INFECTIOUS DISEASE

Number of dengue fever cases on Hawaii's Big Island grows

Stan Oka, urban forestry administrator for the Honolulu Department of Parks and Recreation, tips a potted ti plant to demonstrate how people should remove standing water from around their homes in Honolulu on Monday, Nov. 30, 2015. The number of people in Hawaii infected by dengue fever continued to rise, and officials asked the public to help limit the spread of the virus. (AP Photo/Cathy Bussewitz)

Stan Oka, urban forestry administrator for the Honolulu Department of Parks and Recreation, tips a potted ti plant to demonstrate how people should remove standing water from around their homes in Honolulu on Monday, Nov. 30, 2015. The number of people in Hawaii infected by dengue fever continued to rise, and officials asked the public to help limit the spread of the virus. (AP Photo/Cathy Bussewitz)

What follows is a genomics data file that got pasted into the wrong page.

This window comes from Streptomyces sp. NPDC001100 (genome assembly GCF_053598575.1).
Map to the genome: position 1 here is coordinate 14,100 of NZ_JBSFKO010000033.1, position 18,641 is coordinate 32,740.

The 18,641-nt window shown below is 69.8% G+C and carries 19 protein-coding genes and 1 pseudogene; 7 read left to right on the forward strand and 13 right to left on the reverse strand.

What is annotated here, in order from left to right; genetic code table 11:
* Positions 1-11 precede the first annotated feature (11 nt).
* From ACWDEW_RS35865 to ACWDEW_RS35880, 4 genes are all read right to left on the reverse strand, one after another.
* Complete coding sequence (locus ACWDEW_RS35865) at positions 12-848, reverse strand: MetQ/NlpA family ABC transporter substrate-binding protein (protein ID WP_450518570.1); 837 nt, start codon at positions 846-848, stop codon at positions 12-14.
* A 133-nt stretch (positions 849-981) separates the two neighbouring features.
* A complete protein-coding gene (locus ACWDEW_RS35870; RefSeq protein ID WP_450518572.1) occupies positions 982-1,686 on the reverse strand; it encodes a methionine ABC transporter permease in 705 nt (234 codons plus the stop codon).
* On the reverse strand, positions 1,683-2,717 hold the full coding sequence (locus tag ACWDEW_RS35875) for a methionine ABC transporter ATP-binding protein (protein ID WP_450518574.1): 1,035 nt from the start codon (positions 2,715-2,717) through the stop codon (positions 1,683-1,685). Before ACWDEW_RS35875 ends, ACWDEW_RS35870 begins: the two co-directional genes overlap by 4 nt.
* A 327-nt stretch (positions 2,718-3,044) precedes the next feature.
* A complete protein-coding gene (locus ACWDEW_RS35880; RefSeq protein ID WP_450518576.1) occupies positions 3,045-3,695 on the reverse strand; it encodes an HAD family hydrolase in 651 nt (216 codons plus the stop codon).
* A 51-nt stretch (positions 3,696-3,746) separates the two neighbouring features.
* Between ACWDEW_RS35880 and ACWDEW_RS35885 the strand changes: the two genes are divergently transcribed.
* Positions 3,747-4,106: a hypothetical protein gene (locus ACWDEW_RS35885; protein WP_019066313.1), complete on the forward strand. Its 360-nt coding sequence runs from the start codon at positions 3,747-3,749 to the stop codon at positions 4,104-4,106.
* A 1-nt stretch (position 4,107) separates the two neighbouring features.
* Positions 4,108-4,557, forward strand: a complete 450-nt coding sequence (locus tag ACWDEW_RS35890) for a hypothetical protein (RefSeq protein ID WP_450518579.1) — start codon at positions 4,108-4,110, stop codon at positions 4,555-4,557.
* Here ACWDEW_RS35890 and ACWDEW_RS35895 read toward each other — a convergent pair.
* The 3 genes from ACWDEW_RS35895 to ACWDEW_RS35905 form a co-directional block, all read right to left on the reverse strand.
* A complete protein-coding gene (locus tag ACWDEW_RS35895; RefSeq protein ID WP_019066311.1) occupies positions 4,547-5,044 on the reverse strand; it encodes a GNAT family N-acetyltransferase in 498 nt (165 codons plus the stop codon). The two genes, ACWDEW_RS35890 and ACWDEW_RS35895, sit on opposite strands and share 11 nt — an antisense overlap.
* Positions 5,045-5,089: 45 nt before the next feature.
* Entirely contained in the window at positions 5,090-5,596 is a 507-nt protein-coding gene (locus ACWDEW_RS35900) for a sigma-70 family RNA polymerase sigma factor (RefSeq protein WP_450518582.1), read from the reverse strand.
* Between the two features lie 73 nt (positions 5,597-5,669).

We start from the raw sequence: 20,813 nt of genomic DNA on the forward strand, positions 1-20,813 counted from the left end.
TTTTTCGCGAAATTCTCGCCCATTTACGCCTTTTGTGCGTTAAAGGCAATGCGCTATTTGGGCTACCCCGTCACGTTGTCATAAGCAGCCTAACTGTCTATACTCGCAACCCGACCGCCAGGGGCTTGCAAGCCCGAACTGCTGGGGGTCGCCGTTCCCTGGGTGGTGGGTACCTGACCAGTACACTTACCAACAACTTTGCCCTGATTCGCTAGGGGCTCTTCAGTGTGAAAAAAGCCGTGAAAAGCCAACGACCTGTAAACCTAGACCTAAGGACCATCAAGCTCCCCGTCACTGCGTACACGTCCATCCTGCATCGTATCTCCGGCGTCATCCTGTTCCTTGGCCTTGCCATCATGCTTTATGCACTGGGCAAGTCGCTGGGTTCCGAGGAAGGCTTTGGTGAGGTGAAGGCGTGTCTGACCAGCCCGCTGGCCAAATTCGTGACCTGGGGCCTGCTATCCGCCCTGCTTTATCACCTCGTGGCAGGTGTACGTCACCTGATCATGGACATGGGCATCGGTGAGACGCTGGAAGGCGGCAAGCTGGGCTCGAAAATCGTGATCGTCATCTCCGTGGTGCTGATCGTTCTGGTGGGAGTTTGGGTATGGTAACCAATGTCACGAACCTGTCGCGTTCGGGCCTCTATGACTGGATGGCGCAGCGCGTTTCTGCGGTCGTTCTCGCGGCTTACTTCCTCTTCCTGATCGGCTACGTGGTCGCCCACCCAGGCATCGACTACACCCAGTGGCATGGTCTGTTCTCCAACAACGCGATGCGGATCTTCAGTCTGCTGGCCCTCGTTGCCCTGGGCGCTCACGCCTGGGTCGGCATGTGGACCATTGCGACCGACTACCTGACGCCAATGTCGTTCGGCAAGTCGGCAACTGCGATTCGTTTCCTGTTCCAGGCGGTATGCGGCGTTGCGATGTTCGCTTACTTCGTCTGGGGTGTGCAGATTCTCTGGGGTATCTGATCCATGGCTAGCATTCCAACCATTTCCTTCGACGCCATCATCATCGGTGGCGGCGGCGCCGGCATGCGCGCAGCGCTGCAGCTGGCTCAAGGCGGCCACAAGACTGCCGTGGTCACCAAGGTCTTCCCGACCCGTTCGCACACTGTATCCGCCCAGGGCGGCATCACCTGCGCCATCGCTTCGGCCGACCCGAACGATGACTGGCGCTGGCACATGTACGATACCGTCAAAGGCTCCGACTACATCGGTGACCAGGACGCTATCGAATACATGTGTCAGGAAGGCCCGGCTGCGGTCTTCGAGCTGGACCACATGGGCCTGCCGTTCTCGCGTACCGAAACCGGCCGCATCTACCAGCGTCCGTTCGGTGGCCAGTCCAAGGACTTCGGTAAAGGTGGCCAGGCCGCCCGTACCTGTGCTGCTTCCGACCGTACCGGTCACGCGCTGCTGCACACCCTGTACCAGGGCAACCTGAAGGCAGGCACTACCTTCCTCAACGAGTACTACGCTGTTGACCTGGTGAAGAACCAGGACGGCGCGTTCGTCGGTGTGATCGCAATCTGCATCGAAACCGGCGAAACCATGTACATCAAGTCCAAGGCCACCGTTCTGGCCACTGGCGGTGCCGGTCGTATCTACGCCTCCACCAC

The dengue fever outbreak on Hawaii's Big Island continues to grow.

The state Department of Health said Monday that the number of confirmed cases reached 139 people. That includes 122 Hawaii Island residents and 17 visitors.

A Department of Health map shows the area with the highest risk of potential infection is Captain Cook, just south of Kailua-Kona on the Big Island.

There's a moderate risk of infection in Kailua-Kona and on the island's windward coast in Hilo, Mountain View and Pahoa. There's also moderate risk in Naalehu near the southern tip of the Big Island.

Officials say it's safe to travel to Hawaii Island. They say people can reduce their risk of infection by wearing mosquito repellent and covering up with long clothing.

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